Chilly reception for Huskies at states
SHIPPENSBURG – There seemed to be no question among the Mifflin County contingent that the Huskies were taking on the best athletes in the state during the opening day of the PIAA Class AAA track and field championships.
Unfortunately, the winner Friday at Shippensburg University’s Seth Grove Stadium was Jack Frost.
On a day better suited for late fall football than Fosbury Flops, one Mifflin County athlete tried for a medal, and nine others contended in six track events for a placement opportunity that would have come today.
They all came up dry.
Cold – very cold – and windy weather swept the field, preventing anyone from having their best time. And when you’re not seeded into a good spot in the line, that can be devastating.
The best chance for a qualifying time in a preliminary belonged to Jon Colwell by virtue of his seed time. But his start in the 1,600-meter run was a little rocky and his finish was near the back of the pack.
It appeared he might have been hurt toward the end – he wouldn’t have been the first; the cold also kept the medical staff working – but he said that wasn’t the case.
“I definitely wasn’t limping. I was having a little bit of trouble with my foot earlier in the season,” Colwell said. “I felt great today physically. I didn’t have any problems, I got great sleep, I ate right. It wasn’t there today.”
Everything was right, he said, until the race began. The line closed in on him quickly.
“You’ve got to put a lot more effort in then to get back up with the front of the pack,” he said. “It’s really tough to make your way back up.”
And he was affected by the meet falling behind, which almost never happens here.
“I actually warmed up twice. I was ready to run around 12:30,” he said – but the start of his race was off by more than half an hour, and that was before the halfway point.
“That definitely was weird,” he said.
Colwell can’t be totally unhappy though, having finished his senior year with three trips to a state championship event, and a place in one of them.
“If you put it that way, that’s definitely a good way to end my career,” he said. “I definitely have three great memories this year just being at the state meet and running with the top runners.”
While Colwell had the best chance to advance on quality, Ian McGinnis had it in quantity – the senior sprinter was entered in three events. And while they were spread far enough to allow him to prepare for each, the delays that plagued the meet hit him hard. By the time he ran the 200-meter dash, the meet was nearly an hour and a half behind schedule.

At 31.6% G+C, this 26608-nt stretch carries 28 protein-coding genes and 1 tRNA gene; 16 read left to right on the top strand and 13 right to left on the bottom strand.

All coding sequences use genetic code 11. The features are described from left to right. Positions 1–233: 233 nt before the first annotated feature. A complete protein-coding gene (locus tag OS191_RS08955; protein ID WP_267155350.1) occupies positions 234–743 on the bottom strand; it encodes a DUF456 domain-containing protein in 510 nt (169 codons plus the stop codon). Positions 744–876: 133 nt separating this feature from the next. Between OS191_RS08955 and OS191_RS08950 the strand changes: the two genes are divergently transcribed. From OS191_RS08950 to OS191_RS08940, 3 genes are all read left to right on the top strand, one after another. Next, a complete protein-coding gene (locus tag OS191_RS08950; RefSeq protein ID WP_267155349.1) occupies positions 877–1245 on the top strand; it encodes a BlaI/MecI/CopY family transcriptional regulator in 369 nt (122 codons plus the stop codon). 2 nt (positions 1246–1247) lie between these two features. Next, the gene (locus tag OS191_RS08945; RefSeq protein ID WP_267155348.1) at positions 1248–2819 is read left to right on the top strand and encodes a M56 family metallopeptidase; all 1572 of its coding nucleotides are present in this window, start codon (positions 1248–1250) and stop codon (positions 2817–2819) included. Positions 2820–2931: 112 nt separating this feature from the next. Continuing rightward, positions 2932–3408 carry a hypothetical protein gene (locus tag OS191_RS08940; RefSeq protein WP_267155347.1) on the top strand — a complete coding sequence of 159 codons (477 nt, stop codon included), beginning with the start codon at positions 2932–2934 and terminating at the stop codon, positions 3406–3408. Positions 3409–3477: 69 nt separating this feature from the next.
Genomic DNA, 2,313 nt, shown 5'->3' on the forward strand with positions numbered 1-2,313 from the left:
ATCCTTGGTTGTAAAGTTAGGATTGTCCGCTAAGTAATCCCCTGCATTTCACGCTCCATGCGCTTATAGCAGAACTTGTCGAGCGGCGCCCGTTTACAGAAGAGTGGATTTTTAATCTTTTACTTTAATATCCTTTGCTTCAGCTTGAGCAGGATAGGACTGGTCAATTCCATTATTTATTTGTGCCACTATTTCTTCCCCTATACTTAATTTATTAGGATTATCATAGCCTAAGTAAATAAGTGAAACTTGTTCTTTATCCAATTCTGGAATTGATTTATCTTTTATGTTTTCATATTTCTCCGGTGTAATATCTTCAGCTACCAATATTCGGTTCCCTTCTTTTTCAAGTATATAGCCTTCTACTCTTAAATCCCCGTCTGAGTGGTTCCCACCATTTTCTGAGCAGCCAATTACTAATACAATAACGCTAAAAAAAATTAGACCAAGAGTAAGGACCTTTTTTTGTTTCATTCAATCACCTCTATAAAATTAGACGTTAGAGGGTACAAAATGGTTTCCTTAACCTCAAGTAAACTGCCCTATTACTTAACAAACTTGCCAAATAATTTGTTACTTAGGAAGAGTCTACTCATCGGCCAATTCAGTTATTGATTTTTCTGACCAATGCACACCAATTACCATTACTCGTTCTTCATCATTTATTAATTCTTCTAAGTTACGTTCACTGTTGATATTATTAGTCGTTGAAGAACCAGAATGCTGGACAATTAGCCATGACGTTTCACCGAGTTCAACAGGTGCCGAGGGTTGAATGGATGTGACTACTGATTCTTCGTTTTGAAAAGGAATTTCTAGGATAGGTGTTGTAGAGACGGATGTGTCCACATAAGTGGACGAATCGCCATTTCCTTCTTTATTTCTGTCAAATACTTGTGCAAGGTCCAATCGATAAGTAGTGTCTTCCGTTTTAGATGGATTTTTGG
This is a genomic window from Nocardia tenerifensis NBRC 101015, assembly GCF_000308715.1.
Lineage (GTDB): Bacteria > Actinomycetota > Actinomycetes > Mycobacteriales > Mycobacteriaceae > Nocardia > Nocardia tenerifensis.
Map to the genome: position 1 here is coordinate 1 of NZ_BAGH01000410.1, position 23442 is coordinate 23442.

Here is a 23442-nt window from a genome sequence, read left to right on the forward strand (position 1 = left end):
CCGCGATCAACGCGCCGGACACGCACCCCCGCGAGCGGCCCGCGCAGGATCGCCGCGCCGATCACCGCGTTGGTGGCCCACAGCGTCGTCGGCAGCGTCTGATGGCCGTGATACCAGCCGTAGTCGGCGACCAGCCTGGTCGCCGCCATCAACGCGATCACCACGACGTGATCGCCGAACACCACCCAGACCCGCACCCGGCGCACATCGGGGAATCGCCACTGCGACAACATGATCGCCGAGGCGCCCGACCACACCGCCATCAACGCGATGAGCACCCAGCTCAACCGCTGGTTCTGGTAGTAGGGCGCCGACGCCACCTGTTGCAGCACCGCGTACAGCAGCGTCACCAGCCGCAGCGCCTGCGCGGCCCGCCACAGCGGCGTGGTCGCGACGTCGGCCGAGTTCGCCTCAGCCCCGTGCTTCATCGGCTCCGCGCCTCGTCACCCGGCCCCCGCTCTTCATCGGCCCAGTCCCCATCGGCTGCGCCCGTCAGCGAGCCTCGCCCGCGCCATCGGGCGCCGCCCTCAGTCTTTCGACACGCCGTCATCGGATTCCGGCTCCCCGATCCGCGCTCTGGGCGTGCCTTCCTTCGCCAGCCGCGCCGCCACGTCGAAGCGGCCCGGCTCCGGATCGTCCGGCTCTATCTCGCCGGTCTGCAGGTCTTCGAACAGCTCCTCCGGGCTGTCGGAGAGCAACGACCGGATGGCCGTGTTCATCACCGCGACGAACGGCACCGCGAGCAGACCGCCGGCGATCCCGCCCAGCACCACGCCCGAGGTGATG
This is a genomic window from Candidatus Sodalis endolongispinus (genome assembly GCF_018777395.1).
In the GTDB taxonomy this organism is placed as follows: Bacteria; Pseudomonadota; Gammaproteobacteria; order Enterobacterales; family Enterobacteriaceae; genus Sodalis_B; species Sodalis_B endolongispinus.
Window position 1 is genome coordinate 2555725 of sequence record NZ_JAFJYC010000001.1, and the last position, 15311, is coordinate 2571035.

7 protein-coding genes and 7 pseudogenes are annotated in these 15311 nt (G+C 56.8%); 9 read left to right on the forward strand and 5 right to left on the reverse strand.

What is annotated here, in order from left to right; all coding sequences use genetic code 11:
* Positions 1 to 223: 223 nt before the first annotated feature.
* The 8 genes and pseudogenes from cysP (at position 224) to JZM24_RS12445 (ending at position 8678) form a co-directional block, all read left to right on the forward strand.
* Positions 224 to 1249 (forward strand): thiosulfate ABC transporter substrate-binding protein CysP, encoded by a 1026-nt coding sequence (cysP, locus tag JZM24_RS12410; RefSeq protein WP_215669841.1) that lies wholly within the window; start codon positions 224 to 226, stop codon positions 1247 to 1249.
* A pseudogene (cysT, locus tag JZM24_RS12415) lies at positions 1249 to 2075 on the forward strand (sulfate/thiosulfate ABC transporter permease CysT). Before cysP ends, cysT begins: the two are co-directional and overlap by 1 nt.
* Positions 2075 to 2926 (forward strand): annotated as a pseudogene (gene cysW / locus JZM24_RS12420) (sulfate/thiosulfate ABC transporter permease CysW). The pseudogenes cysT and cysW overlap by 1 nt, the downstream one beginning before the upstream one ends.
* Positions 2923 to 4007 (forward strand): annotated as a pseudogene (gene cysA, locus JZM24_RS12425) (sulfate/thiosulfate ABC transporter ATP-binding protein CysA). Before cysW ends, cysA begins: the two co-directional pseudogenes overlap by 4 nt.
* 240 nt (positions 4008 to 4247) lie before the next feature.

“Our 4×100, we worked out like we had planned, the time and everything. Before you knew it we had warmed up and had to wait another hour until we got called,” he said. “It’s a little different than your standard dual meet because of a lot more preparation and you’re running harder because there’s a lot better competition I can say I’ve ever seen before.”
McGinnis dismissed the weather as something everyone had to deal with – true; but he twice ran with the wind at his back. Ultimately, he seemed content at the end of the day just with having taken part – like Colwell, realizing a career has to end somewhere, and this is not a bad place for that.
“I’m really blessed to have the opportunity to be here,” he said. “I can’t think of a better way to end my career than with best friends and the best athletes around.”
If Colwell and McGinnis represent the old guard, then the new was at the shot put. Sophomore Makala Rearick was a bit wide-eyed after seeing what it means to compete in the state’s biggest track and field event.
“It was nerve-wracking and exciting,” she said. “There were just a whole bunch of people and a bunch of pressure. It’s different than any other thing I’ve done.”
She said the overcast and chilly day was less of a factor in her coming up short than what was going on inside herself.
“There’s a lot of it in my head, too. The weather has a lot to do with it but it’s also how I take it all in,” she said. The lesson? “Don’t let the pressure get to you. Just go out and do your best.”
Megan Becker and Nathan Baumgardner each got to appear twice on the track; each is in a relay that qualified. Becker, running her last as a senior, admitted she was psyched out by the weather, but also said she could have been mentally stronger.
“I’m very proud of being able to come here. It’s always been my goal,” she said.
She ran the 400, and was in the 4×400 relay with Erika Shawver, Kezia Loht and Elisabeth Eddy.
Baumgardner’s first event was the 4×100. He’s the only member of the quartet who will return in a year – teammates Tim Beck, Michael Kline and McGinnis are graduating.
“I was kind of hoping for a faster time. But you can’t really do that in this kind if weather,” he said. “We tried.”
He also ran the 300 hurdles, which he won in District 6. The fact that he struggled in that race will be his motivation to come back and try again.
“It was a good day from just experiencing being here for the first time. Now I know what the competition’s going to be like next year,” Baumgardner said. “I’m just kind of hoping the weather’s not like this next year because I want to do well.”
NOTES: Fleetwood’s Cyre Virgo of Fleetwood Area set the meet record in the Class AAA girls high jump with a 5-11 1/4, breaking an 11-year-old record of 5-11. … Pennridge, a Class AAA school in District 1, was at the center of a controversy over a baton exchange in the 4×100. The event judge ruled that Pennridge – one of the top teams in the state in the event – exchanged outside the legal zone. Milesplit.com, a website devoted to running, reported late Friday that photographic and video evidence appears to prove the decision wrong, but PIAA rules prohibit the use of such evidence to overturn the call.